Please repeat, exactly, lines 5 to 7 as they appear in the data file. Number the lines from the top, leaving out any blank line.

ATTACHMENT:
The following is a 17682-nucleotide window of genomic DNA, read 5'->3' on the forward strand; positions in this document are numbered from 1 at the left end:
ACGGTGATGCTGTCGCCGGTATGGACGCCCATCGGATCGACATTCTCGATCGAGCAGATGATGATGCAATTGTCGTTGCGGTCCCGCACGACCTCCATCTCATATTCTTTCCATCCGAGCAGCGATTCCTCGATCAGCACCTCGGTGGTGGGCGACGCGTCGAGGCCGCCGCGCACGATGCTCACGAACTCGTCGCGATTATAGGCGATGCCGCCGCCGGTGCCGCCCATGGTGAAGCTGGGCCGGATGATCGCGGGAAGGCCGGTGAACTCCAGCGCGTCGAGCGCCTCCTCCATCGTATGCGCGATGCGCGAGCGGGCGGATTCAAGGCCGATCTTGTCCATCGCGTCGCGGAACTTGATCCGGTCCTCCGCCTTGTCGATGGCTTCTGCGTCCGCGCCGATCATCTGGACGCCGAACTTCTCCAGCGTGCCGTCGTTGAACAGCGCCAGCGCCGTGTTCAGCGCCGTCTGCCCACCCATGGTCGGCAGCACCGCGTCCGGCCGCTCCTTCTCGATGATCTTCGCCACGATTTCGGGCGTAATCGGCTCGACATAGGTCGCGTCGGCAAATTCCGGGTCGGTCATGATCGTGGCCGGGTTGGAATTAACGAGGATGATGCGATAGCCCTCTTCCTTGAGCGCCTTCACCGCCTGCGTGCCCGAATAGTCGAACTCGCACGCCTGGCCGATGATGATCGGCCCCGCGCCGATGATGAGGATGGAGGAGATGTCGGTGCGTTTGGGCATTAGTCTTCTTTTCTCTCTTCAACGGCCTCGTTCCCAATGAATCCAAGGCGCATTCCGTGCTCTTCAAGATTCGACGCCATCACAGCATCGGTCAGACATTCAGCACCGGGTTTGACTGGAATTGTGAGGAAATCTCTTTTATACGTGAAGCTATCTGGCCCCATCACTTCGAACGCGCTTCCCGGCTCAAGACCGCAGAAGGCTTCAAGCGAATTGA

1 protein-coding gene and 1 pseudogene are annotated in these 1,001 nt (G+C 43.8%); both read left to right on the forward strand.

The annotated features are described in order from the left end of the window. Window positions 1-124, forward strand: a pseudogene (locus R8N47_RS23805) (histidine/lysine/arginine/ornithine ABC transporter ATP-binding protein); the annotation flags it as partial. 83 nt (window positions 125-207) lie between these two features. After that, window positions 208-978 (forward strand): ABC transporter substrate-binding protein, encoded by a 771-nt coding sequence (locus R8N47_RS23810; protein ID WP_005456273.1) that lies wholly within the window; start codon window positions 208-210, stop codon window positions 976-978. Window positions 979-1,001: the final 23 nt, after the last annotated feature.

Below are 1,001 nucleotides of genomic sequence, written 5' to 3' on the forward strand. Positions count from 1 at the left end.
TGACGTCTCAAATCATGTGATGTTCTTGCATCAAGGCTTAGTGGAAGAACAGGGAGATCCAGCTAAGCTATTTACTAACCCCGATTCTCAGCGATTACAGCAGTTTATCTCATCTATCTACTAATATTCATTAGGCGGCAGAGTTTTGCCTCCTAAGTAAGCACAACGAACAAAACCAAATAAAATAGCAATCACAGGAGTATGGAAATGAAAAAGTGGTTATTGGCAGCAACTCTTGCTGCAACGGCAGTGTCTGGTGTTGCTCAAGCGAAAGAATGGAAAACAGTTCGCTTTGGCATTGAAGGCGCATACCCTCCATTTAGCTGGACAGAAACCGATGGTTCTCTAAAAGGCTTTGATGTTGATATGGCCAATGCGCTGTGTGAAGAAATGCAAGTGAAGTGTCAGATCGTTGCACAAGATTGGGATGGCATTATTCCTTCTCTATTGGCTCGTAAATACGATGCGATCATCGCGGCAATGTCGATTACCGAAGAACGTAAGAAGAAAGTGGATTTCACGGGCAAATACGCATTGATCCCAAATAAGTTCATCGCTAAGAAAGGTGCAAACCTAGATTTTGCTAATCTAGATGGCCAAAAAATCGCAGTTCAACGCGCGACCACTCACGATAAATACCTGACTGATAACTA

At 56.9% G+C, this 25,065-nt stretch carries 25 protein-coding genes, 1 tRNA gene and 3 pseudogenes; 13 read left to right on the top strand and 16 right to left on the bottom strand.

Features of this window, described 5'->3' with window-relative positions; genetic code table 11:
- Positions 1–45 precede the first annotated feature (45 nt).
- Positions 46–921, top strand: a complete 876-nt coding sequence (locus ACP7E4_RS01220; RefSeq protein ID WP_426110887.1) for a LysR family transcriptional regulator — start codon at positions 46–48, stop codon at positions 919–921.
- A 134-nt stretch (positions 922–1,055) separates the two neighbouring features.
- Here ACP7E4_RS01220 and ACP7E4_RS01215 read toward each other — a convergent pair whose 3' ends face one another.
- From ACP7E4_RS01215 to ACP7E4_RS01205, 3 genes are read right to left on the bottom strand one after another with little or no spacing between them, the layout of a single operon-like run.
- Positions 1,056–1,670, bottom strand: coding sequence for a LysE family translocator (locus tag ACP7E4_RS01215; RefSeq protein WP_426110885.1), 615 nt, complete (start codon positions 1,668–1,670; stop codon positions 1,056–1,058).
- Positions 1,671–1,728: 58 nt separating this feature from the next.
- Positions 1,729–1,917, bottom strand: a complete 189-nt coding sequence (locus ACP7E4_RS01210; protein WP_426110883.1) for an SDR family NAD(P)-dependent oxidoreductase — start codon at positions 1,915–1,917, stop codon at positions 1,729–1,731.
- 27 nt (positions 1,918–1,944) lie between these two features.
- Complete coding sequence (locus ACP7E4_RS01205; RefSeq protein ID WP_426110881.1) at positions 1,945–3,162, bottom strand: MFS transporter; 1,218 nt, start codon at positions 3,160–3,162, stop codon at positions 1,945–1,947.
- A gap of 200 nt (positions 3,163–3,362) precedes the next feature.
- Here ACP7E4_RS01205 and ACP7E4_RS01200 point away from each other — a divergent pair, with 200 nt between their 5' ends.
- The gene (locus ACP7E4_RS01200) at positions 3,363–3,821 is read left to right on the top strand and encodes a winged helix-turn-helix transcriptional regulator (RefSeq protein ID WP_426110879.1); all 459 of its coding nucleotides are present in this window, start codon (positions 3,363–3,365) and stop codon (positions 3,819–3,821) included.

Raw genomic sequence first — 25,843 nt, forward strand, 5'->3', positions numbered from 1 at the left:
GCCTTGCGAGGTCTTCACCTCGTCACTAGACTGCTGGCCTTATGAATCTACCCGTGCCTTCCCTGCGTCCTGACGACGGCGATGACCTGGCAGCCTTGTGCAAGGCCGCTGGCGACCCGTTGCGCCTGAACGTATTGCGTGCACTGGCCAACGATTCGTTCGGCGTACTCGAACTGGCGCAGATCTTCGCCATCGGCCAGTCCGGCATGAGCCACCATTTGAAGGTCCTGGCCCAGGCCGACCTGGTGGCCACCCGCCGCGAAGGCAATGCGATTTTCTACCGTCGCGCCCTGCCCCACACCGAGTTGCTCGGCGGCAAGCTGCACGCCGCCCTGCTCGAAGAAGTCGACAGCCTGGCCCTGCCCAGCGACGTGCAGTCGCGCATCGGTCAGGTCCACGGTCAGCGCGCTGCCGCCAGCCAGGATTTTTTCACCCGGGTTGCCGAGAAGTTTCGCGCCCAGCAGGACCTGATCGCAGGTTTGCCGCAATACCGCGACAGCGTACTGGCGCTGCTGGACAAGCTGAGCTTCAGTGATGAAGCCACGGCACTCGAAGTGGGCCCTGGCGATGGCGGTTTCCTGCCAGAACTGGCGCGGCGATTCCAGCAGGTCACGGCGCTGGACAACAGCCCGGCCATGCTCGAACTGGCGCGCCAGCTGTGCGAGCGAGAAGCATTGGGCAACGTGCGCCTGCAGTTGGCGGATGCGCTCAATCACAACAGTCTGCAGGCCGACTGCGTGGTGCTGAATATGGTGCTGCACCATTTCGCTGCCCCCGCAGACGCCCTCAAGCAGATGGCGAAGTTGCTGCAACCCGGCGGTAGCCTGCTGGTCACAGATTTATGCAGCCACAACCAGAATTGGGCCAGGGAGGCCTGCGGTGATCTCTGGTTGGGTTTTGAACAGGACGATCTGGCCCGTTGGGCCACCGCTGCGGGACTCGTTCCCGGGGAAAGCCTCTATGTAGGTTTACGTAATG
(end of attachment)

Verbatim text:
Below are 1,001 nucleotides of genomic sequence, written 5' to 3' on the forward strand. Positions count from 1 at the left end.
TGACGTCTCAAATCATGTGATGTTCTTGCATCAAGGCTTAGTGGAAGAACAGGGAGATCCAGCTAAGCTATTTACTAACCCCGATTCTCAGCGATTACAGCAGTTTATCTCATCTATCTACTAATATTCATTAGGCGGCAGAGTTTTGCCTCCTAAGTAAGCACAACGAACAAAACCAAATAAAATAGCAATCACAGGAGTATGGAAATGAAAAAGTGGTTATTGGCAGCAACTCTTGCTGCAACGGCAGTGTCTGGTGTTGCTCAAGCGAAAGAATGGAAAACAGTTCGCTTTGGCATTGAAGGCGCATACCCTCCATTTAGCTGGACAGAAACCGATGGTTCTCTAAAAGGCTTTGATGTTGATATGGCCAATGCGCTGTGTGAAGAAATGCAAGTGAAGTGTCAGATCGTTGCACAAGATTGGGATGGCATTATTCCTTCTCTATTGGCTCGTAAATACGATGCGATCATCGCGGCAATGTCGATTACCGAAGAACGTAAGAAGAAAGTGGATTTCACGGGCAAATACGCATTGATCCCAAATAAGTTCATCGCTAAGAAAGGTGCAAACCTAGATTTTGCTAATCTAGATGGCCAAAAAATCGCAGTTCAACGCGCGACCACTCACGATAAATACCTGACTGATAACTA

At 56.9% G+C, this 25,065-nt stretch carries 25 protein-coding genes, 1 tRNA gene and 3 pseudogenes; 13 read left to right on the top strand and 16 right to left on the bottom strand.